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The round includes $55 million in equity and a $20 million line of credit
There are a number of trends putting additional burdens on primary care physicians, including the rapidly aging population: by 2060, nearly one in four Americans will be 65 years and older, the number of 85-plus will triple, and the country will add a half million centenarians.
At the same time, PCPs are under-compensated compared to other verticals, and they're overburdened: according to research conducted by the University of Chicago, there are literally not enough hours in the day for them to see an average number of patients. Meanwhile, chronic conditions are rising in prevalence and severity and healthcare spending in the US grew 2.7% in 2021, reaching $4.3 trillion or $12,914 per person.
Michael Kopko, co-founder and CEO of Pearl Health, a company focused on physician enablement and risk bearing in value-based care, believes that all of this is putting the US at an inflection point for healthcare sustainability and access.
"Primary care has long been under-appreciated and under-resourced in our current healthcare system — and we have an opportunity to contribute to a primary care renaissance through new value-based payment models and innovative practice enablement technology," he said.
"We are looking to make this shift toward proactive panel management as easy as possible, distilling data from across the healthcare system to what is most important for providers."
Pearl's mission is enables providers to take advantage of new payment models that transition away from fee-for-service and provide compensation for keeping patients healthy, while also allowing them to proactively manage Medicare patient panels.
Now the company will be able to make that vision a reality thanks to a $75 million oversubscribed Series B funding round led by Andreessen Horowitz's Growth Fund and Viking Global Investors. AlleyCorp, SV Angel's Growth Fund, and other investors also participated. The round, which consists of $55 million in equity capital, and an anticipated $20 million in a line of credit, brings Pearl's total funding raised to more than $100 million.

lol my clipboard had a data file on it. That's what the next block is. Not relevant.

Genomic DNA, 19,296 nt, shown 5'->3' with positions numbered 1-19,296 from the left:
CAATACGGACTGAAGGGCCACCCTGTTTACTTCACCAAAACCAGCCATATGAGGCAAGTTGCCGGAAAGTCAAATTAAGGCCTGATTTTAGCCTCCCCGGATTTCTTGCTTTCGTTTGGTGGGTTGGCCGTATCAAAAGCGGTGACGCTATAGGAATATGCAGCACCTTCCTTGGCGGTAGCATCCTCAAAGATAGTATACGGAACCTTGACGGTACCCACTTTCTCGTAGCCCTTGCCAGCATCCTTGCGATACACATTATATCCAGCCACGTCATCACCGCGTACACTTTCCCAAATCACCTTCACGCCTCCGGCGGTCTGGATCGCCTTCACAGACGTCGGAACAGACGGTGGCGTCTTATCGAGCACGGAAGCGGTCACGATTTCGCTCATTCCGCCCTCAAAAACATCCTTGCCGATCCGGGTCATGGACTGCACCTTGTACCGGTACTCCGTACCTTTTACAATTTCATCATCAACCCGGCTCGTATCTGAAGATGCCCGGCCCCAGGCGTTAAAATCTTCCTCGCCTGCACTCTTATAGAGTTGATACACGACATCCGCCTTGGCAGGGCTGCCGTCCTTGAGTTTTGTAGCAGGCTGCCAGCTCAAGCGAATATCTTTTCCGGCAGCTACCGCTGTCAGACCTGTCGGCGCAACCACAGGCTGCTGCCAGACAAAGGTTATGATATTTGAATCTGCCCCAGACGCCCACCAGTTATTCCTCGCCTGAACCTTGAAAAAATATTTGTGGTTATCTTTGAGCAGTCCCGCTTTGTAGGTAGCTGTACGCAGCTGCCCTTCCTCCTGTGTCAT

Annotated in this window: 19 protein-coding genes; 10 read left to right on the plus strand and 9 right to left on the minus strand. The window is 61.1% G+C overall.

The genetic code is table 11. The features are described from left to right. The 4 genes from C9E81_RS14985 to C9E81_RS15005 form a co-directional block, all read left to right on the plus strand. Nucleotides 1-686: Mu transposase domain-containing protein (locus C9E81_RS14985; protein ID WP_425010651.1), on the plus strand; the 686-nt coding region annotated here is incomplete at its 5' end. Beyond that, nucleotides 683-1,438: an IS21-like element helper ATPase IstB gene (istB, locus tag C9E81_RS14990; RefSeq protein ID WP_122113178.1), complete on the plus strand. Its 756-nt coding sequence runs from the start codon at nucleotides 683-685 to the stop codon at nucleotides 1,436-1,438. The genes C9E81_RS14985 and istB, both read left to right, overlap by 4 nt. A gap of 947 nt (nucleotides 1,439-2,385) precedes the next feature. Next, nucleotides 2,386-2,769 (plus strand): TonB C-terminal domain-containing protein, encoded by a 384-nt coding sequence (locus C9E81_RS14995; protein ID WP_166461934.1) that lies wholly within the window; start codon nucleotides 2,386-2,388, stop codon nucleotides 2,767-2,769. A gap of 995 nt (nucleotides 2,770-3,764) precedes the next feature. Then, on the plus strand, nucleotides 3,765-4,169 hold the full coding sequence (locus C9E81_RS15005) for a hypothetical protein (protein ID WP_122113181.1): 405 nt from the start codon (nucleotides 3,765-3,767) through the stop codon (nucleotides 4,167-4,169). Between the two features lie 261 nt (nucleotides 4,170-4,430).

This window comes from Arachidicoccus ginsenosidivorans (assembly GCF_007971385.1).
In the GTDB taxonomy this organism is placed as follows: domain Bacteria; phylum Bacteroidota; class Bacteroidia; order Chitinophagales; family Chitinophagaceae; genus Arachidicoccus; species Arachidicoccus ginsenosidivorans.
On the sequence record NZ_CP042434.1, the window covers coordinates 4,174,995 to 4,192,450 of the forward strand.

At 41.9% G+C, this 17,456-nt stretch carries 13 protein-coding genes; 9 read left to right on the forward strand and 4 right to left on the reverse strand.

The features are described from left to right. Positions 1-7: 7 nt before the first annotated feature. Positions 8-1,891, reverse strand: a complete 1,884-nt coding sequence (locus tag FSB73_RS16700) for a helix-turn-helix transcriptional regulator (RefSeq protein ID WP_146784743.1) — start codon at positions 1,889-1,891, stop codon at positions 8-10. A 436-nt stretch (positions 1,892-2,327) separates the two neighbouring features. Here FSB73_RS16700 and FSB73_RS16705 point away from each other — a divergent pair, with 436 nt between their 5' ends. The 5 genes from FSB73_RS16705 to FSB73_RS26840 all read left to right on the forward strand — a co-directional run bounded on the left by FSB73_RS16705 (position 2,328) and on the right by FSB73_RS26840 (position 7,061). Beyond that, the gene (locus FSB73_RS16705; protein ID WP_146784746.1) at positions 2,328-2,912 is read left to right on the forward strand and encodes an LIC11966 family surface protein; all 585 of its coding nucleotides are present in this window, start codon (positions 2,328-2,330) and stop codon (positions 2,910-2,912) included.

Through the Pearl Platform, providers and clinical staff can more easily identify the patients most likely to need attention across a patient panel. They can also explore detailed patient-level information with data across providers and facilities, such as hospital admissions, new diagnoses, and new medications.
"We believe the best way to empower providers to manage healthcare risk is to ensure they have unparalleled visibility into their patients’ healthcare utilization and needs," said Kopko.
For example, the Pearl Platform gives providers and clinical staff admit, discharge, and transfer alerts, so they have the information they need to effectively coordinate care following acute or post-acute events and prevent costly, avoidable hospital readmissions. The company also provides turnkey reporting, giving primary care organizations visibility into the most important determinants of success in value-based models so they can identify where they could deliver better care at a lower cost. That saves them hours that otherwise would have been spent in spreadsheets, checklists, or reports on quality measures.